http://adventchristmasepiphany.wordpress.com/2011/06/08/week-of-2-epiphany-wednesday-year-2/

http://lenteaster.wordpress.com/2010/10/28/fourth-sunday-in-lent-year-a/

Acts 25-27:

http://lenteaster.wordpress.com/2010/10/29/forty-eighth-day-of-easter/

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I was small among my brothers,

and the youngest in my father’s house;

I tended my father’s sheep.

My hands made a harp;

my fingers fashioned a lyre.

And who will tell my Lord?

The Lord himself; it is he who hears.

It was he who sent his messenger

and took me from my father’s sheep,

and anointed me with his anointing oil.

My brothers were handsome and tall,

but the Lord was not pleased with them.

I went out to meet the Philistine,

and he cursed me by his idols.

But I drew my own sword;

I beheaded him, and took away

disgrace from the people of Israel.

–Psalm 151, New Revised Standard Version

Saul knows David at the end of 1 Samuel 16 yet has not met him at the beginning of Chapter 17.  This is a major narrative discrepancy, evidence of the weaving together of different documents.  That is a scholarly matter, and I like such things.  But this is a devotional blog, so I focus my attentions in that direction.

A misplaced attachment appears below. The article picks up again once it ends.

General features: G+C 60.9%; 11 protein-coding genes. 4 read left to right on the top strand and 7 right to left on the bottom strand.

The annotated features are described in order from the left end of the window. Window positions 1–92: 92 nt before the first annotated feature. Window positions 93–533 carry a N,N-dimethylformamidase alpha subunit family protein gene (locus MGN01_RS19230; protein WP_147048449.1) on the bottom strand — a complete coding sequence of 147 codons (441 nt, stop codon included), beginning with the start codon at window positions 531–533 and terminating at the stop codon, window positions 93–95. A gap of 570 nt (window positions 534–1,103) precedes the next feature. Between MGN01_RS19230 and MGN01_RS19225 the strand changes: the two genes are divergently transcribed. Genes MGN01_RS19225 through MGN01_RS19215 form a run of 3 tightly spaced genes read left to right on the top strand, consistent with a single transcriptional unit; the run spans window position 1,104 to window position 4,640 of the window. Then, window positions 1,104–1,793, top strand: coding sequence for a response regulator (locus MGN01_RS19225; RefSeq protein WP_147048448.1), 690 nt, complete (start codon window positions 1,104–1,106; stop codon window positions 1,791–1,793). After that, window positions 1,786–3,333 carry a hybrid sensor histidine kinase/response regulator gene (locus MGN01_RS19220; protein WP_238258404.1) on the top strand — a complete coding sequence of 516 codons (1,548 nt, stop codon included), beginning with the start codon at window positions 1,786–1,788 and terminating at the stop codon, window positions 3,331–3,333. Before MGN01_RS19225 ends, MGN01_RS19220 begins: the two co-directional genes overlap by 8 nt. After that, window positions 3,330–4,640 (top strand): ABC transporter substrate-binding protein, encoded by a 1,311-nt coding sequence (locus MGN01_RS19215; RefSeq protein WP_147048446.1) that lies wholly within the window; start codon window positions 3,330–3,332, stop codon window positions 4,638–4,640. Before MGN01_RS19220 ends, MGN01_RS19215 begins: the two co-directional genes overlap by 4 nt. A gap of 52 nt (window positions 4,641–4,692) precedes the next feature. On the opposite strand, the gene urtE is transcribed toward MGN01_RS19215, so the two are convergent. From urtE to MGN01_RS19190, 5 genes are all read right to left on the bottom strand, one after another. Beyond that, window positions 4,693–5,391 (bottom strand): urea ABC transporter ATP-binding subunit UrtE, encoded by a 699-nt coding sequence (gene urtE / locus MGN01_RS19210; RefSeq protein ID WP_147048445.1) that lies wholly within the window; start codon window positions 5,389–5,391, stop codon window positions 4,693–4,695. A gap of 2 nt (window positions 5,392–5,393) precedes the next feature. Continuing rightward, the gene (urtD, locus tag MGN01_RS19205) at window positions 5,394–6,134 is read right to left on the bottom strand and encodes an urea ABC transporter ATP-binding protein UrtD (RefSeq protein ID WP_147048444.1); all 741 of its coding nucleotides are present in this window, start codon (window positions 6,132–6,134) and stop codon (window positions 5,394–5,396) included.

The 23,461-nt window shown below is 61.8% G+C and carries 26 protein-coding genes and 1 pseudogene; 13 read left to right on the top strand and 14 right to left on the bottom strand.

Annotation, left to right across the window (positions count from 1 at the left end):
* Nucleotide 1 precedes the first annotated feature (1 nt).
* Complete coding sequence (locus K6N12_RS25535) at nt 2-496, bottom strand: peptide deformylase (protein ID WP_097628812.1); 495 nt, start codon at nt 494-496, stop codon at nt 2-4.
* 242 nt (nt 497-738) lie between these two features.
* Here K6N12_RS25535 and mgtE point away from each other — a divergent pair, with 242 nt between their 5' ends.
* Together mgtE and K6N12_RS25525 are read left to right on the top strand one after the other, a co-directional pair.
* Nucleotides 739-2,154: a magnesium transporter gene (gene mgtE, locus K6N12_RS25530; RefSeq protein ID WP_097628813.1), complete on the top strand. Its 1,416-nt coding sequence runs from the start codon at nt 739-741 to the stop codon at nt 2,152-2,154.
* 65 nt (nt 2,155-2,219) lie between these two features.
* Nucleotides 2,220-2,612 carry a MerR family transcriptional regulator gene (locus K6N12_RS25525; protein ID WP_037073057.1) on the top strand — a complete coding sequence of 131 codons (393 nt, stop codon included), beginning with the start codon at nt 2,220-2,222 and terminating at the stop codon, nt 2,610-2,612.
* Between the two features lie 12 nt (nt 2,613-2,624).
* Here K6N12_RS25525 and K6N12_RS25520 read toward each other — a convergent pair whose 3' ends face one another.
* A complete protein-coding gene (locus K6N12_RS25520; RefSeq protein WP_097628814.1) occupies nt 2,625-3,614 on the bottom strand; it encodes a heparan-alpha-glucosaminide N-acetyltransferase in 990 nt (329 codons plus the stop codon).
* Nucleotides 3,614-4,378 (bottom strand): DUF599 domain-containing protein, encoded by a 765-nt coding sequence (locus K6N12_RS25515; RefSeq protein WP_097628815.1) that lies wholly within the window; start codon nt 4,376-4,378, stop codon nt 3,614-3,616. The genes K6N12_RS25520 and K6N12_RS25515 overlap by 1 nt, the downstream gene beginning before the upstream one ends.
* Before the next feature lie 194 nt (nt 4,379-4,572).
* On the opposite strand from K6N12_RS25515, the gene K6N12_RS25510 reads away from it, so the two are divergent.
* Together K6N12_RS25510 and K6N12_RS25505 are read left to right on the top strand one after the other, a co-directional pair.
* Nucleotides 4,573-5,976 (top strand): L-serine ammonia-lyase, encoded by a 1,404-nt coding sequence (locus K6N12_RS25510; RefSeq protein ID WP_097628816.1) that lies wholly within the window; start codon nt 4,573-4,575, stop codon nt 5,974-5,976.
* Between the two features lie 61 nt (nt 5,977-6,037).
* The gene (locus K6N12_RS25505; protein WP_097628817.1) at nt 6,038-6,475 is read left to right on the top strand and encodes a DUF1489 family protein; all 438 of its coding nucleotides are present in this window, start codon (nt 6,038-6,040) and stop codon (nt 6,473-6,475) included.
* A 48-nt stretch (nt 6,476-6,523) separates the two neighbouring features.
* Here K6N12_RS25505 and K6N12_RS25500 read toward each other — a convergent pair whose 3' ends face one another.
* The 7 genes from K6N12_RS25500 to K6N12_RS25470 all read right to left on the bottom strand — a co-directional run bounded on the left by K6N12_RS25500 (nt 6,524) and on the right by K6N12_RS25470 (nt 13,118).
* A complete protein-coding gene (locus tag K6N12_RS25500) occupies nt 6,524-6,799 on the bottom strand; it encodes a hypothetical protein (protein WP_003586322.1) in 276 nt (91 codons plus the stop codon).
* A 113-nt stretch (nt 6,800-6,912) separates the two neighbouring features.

A note on page 592 of The Jewish Study Bible (2004) begins

The story of David and Goliath demonstrates the triumph of faith over physical strength.

That excellent sentence provides a means for understanding not only 1 Samuel 17 but the life of St. Paul as a Christian.  One man proved crucial to Christian and world history.  The might of the Roman Empire, which executed him, proved powerless to quash Christianity.

As for St. Paul in Acts 25:13-26:32, he stood before Herod Agrippa II, the last of the Herodian Dynasty and a client ruler for the Roman Empire.  Herod Agrippa II’s realm shifted according to Roman imperial decisions, but he did reign from 50 to 100 CE.  He, considered a religious leader, appointed the High Priest yet carried on an incestuous relationship with Bernice, his sister.  Yet this was the man who noted that St. Paul, if he had not appealed to the Emperor, could have gone free.  Unfortunately, the Emperor was Nero.

Yet, as Psalm 125:3 (The New Jerusalem Bible) reads,

The sceptre of the wicked will not come to rest

over the heritage of the upright….

KENNETH RANDOLPH TAYLOR

OCTOBER 5, 2012 COMMON ERA

THE FEAST OF THE SAINTS AND MARTYRS OF ASIA

THE FEAST OF HARRY EMERSON FOSDICK, NORTHERN BAPTIST PASTOR

THE FEAST OF THE INAUGURATION OF THE UNITED REFORMED CHURCH, 1972 

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Adapted from this post:

http://ordinarytimedevotions.wordpress.com/2012/10/05/devotion-for-july-31-august-1-and-august-2-lcms-daily-lectionary/